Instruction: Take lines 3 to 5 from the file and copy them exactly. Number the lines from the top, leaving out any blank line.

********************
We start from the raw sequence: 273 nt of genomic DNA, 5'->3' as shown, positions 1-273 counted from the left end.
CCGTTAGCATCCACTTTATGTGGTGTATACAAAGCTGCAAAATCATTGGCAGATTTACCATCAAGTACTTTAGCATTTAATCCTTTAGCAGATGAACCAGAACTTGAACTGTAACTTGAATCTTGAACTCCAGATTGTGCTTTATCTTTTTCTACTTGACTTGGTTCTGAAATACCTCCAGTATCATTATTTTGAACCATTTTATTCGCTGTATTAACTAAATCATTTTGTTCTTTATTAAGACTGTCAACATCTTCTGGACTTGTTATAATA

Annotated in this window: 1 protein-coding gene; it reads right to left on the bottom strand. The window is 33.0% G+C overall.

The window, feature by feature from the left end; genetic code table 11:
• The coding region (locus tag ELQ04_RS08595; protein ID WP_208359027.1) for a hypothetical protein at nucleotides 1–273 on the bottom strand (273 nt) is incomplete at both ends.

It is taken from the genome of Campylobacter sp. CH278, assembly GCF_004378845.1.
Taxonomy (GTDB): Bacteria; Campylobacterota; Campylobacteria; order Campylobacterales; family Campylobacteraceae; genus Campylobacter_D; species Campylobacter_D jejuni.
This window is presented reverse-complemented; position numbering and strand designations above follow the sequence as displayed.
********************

Annotated in this window: 1 protein-coding gene; it reads right to left on the bottom strand. The window is 33.0% G+C overall.

The window, feature by feature from the left end; genetic code table 11:
• The coding region (locus tag ELQ04_RS08595; protein ID WP_208359027.1) for a hypothetical protein at nucleotides 1–273 on the bottom strand (273 nt) is incomplete at both ends.